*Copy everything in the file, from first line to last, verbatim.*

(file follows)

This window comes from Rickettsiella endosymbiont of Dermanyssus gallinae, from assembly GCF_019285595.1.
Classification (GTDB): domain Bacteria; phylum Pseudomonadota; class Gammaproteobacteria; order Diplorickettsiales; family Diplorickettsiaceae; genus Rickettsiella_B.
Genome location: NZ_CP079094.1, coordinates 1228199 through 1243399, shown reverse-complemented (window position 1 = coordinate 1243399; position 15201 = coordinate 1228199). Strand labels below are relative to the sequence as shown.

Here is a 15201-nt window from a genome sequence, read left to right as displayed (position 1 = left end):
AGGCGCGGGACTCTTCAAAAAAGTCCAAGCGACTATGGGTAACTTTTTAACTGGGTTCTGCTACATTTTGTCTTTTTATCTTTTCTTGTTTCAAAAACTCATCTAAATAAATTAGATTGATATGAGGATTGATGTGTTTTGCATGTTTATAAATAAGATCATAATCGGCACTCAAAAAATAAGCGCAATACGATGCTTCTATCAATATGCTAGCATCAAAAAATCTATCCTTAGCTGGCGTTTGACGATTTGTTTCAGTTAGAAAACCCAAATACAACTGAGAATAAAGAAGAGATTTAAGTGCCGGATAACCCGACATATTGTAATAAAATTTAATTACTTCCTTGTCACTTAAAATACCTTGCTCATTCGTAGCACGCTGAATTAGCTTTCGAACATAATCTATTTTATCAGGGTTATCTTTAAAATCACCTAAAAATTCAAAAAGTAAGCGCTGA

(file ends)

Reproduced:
This window comes from Rickettsiella endosymbiont of Dermanyssus gallinae, from assembly GCF_019285595.1.
Classification (GTDB): domain Bacteria; phylum Pseudomonadota; class Gammaproteobacteria; order Diplorickettsiales; family Diplorickettsiaceae; genus Rickettsiella_B.
Genome location: NZ_CP079094.1, coordinates 1228199 through 1243399, shown reverse-complemented (window position 1 = coordinate 1243399; position 15201 = coordinate 1228199). Strand labels below are relative to the sequence as shown.

Here is a 15201-nt window from a genome sequence, read left to right as displayed (position 1 = left end):
AGGCGCGGGACTCTTCAAAAAAGTCCAAGCGACTATGGGTAACTTTTTAACTGGGTTCTGCTACATTTTGTCTTTTTATCTTTTCTTGTTTCAAAAACTCATCTAAATAAATTAGATTGATATGAGGATTGATGTGTTTTGCATGTTTATAAATAAGATCATAATCGGCACTCAAAAAATAAGCGCAATACGATGCTTCTATCAATATGCTAGCATCAAAAAATCTATCCTTAGCTGGCGTTTGACGATTTGTTTCAGTTAGAAAACCCAAATACAACTGAGAATAAAGAAGAGATTTAAGTGCCGGATAACCCGACATATTGTAATAAAATTTAATTACTTCCTTGTCACTTAAAATACCTTGCTCATTCGTAGCACGCTGAATTAGCTTTCGAACATAATCTATTTTATCAGGGTTATCTTTAAAATCACCTAAAAATTCAAAAAGTAAGCGCTGA